Neonatal hydrocephalus is a common developmental anomaly affecting the human nervous system with an estimated incidence of 1 to 3 per 1,000 live births creating an estimated healthcare burden of 2 billion dollars annually. Hydrocephalus leads to the expansion of cerebral ventricles and is associated with significant morbidity and mortality with mortality rates as high as 35%. A significant portion of neonatal hydrocephalus is idiopathic in nature. The major goal of this proposal is the identification of molecular mechanisms underlying hydrocephalus for the purpose of developing novel medical treatments. This goal will be pursued by utilizing mouse models of human ciliopathies. Ciliopathies are a group of disorders that display overlapping phenotypes with a common etiology of cilia defects. Ciliopathy models have described that develop hydrocephalus as a result of altered ependymal cilia beat mechanics resulting in abnormal flow of CSF. In this proposal, we challenge the notion that motile cilia defects are the sole cause of hydrocephalus in ciliopathy models with our central hypothesis that abnormal development of specific neural progenitor cells during early development plays a major role in hydrocephalus. The central hypothesis and the specific aims of this proposal are based on strong preliminary data.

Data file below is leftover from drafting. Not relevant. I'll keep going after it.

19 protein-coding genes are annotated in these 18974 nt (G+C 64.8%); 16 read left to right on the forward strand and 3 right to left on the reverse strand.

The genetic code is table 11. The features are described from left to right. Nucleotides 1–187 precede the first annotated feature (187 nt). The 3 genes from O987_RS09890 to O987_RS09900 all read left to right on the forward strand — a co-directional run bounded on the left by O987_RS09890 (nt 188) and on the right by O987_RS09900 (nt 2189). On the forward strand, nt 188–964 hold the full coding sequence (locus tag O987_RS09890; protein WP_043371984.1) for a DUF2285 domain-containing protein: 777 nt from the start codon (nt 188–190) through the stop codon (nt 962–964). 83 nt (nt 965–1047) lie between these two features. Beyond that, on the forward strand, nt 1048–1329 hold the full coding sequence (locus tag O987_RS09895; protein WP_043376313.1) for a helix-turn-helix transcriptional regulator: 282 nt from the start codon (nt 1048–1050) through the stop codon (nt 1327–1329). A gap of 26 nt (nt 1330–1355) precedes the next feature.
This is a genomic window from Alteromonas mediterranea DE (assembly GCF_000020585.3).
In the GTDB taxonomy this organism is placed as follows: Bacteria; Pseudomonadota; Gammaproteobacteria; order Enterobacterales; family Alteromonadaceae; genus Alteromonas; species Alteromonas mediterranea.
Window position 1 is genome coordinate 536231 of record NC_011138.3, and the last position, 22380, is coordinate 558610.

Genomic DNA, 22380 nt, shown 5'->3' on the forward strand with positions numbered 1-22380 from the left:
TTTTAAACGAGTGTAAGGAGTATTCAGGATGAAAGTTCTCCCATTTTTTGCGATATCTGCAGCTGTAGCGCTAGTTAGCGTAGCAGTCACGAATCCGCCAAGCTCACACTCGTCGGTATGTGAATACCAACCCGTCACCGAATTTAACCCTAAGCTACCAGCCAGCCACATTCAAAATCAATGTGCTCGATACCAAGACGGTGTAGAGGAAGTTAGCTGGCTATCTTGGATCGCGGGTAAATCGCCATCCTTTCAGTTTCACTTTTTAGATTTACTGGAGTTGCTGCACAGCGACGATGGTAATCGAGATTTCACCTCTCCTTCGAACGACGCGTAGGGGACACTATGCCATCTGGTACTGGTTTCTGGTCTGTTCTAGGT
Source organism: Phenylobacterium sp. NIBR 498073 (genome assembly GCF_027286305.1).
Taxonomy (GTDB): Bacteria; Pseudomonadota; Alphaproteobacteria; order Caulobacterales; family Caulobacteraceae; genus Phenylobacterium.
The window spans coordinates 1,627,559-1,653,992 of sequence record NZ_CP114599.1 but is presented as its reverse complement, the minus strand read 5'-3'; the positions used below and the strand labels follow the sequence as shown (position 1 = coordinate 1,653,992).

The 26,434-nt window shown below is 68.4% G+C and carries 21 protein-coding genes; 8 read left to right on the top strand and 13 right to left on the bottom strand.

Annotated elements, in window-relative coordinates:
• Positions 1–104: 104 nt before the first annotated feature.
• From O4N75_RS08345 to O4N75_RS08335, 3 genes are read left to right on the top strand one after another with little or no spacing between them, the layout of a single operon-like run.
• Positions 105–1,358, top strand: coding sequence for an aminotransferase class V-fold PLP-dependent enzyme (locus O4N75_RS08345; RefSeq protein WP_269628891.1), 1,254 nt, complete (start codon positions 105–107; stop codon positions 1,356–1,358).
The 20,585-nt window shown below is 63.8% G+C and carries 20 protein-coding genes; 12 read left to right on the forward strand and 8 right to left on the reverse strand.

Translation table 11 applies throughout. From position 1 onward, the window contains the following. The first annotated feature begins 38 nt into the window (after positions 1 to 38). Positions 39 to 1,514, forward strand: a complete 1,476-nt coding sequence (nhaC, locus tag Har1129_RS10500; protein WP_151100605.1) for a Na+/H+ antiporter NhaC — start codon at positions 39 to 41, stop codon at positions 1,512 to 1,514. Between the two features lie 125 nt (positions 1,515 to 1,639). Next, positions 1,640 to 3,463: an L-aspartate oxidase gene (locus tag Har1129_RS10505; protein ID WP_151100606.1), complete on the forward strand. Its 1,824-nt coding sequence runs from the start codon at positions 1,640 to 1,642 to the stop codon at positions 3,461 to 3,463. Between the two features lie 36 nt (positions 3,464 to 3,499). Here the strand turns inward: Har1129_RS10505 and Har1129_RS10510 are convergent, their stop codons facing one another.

In specific aim 1, we will build upon strong preliminary data that show that abnormal development of specific neural progenitor cells lead to hydrocephalus in a specific mouse model of the human disorder, Bardet-Biedl Syndrome (BBS). We will determine the specific neuroprogenitor cells involved in hydrocephalus, and determine the defective signaling pathways in the neuroprogenitor cells that contribute to hydrocephalus.
In specific aim 2, we will determine whether similar mechanisms apply to other ciliopathy mouse models.
In specific aim 3, we will investigate the potential for modifying the hydrocephalic phenotype in ciliopathy mouse models utilizing pharmaceuticals and genetic methods to manipulate signaling pathways identified in Aim 1 and Aim 2. Successful completion of the research outlined in this application will advance the understanding of cilia dysfunction and cilia related diseases in general, especially the molecular mechanism underlying the pathogenesis of hydrocephalus. The results of this study will have significant implications for therapeutic treatment of neonatal hydrocephalus.
Neonatal hydrocephalus is a common developmental anomaly affecting the human nervous system with an estimated incidence of 1 to 3 per 1,000 live births1-4 creating an estimated healthcare burden of 2 billion dollars annually. The successful completion of this project will lead to insights into novel mechanisms involved in hydrocephalus, the understanding of which is important for identifying risk factors for this disorder. The results will potentially improve diagnosis, genetic risk assessment, and treatment of this important disorder.
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